The only lesson my father learned from his father was to live for self. After James I, each preceding generation blew more money, partied a little more, moved further and further from biblical living, and became increasingly foolish. Until God pulled me out of the pit, I was well on my way to surpassing them all on that path of wickedness.
My grandfather was married 8 times. Once, for only a day. His view of marriage affected those who came after him. Especially, it seems, James IV. And like my grandfathers before him, my father did not invest in his children. He did not invest in his wife. He invested in himself. Over the years, numerous inheritance checks made it into the hands of my father. Rather than saving it, investing it, or using it wisely, he immediately splurged it on his latest hobby: electric trains, ham radios, photography. It was as if he was an overgrown kid with no self control. And at the end of his life, James IV had nothing.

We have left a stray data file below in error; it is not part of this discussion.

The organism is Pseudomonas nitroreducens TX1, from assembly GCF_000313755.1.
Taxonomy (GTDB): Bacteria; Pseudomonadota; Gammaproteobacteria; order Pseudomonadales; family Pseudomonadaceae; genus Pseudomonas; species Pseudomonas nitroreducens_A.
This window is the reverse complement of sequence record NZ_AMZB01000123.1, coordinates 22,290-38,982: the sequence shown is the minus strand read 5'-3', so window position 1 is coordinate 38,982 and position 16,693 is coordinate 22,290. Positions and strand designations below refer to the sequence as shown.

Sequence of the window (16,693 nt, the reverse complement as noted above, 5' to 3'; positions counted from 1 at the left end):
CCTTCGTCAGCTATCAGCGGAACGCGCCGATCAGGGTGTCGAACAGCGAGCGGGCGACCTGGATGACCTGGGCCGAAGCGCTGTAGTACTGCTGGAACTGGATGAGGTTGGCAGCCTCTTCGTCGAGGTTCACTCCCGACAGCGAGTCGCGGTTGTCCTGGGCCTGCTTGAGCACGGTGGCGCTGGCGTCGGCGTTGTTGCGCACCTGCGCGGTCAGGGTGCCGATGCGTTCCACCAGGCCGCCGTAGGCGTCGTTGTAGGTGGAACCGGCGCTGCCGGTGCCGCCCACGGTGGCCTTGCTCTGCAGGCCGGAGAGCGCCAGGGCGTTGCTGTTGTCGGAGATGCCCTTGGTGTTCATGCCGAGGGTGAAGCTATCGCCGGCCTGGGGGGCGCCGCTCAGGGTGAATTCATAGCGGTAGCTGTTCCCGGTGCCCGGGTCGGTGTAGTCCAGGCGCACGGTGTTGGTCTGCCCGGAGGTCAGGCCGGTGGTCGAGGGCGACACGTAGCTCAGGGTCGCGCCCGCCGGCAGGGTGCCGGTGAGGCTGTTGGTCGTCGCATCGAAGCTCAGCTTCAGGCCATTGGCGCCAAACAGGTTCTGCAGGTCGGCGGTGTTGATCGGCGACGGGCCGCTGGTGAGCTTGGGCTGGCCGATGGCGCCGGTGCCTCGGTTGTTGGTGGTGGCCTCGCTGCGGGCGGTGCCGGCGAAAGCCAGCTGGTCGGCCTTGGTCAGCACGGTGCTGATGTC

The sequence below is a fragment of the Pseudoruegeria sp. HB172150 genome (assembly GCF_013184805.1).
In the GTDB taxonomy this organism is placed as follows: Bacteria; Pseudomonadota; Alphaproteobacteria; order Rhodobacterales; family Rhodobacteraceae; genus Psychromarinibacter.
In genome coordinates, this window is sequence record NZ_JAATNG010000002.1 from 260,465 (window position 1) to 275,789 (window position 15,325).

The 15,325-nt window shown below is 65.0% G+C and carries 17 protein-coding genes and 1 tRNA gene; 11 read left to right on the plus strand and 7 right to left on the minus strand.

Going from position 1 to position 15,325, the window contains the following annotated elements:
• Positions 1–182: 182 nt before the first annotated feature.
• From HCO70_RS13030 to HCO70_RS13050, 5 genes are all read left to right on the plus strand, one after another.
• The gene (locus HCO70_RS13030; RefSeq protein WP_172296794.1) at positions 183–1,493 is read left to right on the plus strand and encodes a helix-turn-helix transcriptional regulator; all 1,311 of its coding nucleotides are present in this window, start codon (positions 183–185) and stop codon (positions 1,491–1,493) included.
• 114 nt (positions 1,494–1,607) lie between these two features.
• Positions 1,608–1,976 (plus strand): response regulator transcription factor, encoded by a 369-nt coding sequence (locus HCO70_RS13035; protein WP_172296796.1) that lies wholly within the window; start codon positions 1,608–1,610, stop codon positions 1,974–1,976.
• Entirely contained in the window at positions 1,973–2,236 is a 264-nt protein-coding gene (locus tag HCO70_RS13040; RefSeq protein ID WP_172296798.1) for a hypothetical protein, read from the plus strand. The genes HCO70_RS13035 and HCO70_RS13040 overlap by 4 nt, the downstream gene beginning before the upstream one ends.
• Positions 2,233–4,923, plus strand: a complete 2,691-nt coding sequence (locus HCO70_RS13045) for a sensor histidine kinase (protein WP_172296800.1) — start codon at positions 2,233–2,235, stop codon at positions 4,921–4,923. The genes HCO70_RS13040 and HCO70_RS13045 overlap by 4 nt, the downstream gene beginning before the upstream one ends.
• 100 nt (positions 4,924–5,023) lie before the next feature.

Well, almost nothing. He did have the love of this son.
I loved my father. And I have always tried to honor him. Some may wonder about my idea of honor after reading the paragraphs above. Others have asked how I could love a father who proved to be so unlovable. I do not believe we honor our parents by pretending they were something they were not.
Many Christians have fathers who exhibited honor and commitment throughout their lives: handing down wisdom and godly character traits to their children. How thankful they should be for such a precious Christian heritage—a sweet gift of God. But through God’s perfect providence, this was not my life.
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